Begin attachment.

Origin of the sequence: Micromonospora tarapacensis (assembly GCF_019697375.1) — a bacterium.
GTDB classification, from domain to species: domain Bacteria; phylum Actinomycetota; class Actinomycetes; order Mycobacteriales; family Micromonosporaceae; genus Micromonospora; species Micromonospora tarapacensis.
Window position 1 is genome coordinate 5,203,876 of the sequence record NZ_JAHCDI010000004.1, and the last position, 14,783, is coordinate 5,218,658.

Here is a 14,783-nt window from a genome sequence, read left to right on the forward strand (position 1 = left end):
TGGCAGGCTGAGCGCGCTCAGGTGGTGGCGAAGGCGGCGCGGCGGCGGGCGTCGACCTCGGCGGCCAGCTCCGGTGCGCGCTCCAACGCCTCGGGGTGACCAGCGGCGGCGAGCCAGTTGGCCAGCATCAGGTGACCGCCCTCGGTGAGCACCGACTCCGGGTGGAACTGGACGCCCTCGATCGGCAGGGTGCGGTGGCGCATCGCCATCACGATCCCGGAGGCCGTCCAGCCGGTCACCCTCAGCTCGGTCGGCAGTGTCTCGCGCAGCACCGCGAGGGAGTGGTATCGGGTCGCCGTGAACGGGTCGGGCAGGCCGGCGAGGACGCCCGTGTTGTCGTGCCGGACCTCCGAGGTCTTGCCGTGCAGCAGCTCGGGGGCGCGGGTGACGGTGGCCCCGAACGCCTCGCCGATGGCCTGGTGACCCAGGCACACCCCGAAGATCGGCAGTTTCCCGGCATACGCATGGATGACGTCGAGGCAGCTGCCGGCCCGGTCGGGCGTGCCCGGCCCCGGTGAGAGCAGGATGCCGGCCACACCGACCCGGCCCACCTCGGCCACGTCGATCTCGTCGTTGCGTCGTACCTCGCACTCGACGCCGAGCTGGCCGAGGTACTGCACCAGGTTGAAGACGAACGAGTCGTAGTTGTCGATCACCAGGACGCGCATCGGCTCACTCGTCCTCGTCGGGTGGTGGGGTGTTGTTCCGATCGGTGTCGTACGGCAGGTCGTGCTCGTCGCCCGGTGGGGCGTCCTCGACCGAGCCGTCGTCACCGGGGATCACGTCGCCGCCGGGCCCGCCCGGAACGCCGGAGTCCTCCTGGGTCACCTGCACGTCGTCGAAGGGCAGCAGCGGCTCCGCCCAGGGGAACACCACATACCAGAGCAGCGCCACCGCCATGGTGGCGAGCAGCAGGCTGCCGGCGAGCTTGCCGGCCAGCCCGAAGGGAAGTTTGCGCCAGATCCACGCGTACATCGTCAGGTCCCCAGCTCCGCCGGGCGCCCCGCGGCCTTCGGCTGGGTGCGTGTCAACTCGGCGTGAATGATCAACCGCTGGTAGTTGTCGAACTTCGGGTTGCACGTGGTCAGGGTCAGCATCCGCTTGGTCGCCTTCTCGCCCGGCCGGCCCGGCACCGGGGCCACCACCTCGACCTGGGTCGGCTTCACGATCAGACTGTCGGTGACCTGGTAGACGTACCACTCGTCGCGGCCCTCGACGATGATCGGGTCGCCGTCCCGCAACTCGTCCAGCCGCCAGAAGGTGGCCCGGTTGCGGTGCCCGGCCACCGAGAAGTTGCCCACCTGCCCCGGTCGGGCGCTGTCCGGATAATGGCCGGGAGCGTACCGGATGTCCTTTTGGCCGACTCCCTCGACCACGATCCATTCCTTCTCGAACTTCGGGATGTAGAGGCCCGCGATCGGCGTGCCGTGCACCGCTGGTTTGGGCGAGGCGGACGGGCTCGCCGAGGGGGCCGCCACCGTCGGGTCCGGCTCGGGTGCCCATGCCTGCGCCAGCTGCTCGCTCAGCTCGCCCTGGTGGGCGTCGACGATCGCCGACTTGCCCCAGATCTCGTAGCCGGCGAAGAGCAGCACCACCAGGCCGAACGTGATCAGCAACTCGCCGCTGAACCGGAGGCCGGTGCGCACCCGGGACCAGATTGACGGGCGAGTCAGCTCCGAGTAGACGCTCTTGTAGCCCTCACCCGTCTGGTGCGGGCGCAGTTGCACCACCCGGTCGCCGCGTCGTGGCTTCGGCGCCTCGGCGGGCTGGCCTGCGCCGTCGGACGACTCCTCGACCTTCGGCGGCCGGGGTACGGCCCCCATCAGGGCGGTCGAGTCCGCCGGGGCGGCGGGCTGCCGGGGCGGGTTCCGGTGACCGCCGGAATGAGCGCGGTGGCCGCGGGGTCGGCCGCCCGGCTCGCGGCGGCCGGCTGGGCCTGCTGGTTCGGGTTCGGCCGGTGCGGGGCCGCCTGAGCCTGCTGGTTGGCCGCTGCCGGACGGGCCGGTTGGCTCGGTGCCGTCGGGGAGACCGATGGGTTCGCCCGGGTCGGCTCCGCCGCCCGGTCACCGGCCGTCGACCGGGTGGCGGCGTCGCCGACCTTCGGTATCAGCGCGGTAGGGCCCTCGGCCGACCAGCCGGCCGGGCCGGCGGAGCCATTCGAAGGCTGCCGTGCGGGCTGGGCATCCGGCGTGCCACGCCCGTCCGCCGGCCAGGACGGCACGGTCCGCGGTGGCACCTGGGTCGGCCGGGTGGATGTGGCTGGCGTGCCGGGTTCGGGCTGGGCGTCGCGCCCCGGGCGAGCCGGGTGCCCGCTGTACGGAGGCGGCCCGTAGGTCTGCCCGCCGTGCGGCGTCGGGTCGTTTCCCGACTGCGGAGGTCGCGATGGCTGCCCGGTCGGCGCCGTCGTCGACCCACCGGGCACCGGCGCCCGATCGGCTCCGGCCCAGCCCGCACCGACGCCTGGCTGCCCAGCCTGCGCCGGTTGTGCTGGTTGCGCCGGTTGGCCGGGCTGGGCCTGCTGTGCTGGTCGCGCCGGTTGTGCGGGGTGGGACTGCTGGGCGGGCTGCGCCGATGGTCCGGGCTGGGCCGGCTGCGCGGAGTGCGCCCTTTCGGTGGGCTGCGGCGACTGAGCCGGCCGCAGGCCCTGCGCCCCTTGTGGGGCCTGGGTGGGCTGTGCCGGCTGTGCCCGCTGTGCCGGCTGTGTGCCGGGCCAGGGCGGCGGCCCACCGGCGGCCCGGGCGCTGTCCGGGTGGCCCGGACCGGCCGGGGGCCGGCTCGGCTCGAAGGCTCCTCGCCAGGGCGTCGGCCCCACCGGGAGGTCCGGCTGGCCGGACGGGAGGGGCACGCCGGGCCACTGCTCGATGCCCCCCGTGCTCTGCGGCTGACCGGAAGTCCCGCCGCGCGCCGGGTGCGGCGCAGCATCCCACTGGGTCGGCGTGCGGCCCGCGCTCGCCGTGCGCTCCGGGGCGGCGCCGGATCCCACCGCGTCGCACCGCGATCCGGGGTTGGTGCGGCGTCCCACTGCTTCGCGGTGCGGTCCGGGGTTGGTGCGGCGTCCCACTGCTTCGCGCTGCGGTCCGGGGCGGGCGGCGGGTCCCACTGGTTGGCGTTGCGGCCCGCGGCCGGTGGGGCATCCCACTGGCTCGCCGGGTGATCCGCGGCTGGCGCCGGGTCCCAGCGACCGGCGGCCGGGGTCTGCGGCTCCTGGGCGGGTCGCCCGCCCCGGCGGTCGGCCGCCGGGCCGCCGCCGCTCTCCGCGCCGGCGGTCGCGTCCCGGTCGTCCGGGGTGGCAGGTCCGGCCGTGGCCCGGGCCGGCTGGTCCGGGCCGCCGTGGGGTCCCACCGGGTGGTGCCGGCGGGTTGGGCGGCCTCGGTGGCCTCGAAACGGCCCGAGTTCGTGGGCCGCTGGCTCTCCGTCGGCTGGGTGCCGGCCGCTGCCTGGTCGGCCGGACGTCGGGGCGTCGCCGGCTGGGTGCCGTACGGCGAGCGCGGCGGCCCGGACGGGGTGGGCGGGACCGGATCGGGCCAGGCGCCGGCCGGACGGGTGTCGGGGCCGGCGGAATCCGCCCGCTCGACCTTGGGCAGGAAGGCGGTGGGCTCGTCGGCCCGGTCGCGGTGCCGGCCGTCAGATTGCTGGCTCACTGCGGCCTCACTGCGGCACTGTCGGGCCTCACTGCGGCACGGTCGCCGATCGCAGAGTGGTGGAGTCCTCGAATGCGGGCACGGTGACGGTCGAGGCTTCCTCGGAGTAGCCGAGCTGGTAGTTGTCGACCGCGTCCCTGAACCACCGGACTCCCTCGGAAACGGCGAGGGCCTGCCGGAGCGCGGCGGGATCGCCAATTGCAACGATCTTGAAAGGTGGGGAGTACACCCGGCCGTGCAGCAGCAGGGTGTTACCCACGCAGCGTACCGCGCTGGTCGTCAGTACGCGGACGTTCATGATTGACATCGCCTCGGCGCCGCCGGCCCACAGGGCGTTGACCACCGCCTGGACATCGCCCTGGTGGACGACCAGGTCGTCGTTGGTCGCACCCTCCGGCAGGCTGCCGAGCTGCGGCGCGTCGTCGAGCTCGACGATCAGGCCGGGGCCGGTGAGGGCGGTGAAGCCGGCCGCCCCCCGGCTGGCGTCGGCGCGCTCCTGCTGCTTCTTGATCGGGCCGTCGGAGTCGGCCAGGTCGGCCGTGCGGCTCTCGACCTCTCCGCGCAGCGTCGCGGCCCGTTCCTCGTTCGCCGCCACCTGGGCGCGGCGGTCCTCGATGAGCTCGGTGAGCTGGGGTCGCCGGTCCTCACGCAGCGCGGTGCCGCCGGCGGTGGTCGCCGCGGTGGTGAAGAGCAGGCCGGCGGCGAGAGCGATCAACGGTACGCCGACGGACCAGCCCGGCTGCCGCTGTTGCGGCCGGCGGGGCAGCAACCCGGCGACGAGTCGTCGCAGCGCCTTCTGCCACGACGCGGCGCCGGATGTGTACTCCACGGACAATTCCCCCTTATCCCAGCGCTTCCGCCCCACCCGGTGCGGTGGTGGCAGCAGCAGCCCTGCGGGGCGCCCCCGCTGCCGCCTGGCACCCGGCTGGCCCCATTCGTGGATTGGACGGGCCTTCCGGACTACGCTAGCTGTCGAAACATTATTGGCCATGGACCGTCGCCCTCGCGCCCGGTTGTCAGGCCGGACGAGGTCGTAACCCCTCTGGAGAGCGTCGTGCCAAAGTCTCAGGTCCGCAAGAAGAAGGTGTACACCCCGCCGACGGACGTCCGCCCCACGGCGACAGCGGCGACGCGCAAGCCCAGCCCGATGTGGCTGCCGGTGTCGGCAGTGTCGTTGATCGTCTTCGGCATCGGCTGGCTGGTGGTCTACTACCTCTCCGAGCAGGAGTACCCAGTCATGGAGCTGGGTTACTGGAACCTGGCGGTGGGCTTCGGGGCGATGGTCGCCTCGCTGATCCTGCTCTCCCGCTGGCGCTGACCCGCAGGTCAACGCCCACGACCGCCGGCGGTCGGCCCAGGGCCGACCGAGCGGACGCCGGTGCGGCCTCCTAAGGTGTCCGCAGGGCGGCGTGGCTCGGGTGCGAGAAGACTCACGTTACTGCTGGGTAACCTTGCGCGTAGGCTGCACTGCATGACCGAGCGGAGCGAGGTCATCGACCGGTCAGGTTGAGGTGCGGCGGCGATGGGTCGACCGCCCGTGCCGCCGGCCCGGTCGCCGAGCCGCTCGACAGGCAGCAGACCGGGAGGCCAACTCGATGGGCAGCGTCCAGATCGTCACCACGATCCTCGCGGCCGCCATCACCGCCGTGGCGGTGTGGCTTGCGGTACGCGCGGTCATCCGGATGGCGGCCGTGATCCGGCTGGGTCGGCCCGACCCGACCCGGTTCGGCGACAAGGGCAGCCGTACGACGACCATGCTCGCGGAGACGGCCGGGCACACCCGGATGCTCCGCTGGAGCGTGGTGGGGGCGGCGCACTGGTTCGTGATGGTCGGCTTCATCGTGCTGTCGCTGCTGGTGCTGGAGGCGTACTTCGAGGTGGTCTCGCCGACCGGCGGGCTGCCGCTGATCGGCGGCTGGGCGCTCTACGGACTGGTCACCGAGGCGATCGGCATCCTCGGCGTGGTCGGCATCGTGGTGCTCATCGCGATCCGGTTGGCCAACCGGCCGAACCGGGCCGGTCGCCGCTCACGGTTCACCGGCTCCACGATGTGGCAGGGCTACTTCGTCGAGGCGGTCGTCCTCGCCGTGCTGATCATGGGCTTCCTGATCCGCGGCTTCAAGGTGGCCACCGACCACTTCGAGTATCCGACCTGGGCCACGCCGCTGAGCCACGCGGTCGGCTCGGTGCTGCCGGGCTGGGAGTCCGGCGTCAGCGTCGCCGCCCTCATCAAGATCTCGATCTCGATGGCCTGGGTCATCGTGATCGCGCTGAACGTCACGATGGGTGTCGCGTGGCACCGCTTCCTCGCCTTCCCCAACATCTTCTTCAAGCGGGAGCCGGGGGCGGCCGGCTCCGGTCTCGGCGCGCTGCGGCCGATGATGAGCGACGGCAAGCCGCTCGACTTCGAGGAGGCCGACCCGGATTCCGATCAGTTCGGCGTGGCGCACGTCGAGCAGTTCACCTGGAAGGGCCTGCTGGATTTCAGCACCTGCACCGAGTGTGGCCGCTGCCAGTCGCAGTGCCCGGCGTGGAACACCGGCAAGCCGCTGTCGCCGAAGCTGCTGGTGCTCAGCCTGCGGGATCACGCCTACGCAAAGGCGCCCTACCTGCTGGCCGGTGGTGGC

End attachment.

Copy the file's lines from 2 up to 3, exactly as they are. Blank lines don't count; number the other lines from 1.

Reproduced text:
GTDB classification, from domain to species: domain Bacteria; phylum Actinomycetota; class Actinomycetes; order Mycobacteriales; family Micromonosporaceae; genus Micromonospora; species Micromonospora tarapacensis.
Window position 1 is genome coordinate 5,203,876 of the sequence record NZ_JAHCDI010000004.1, and the last position, 14,783, is coordinate 5,218,658.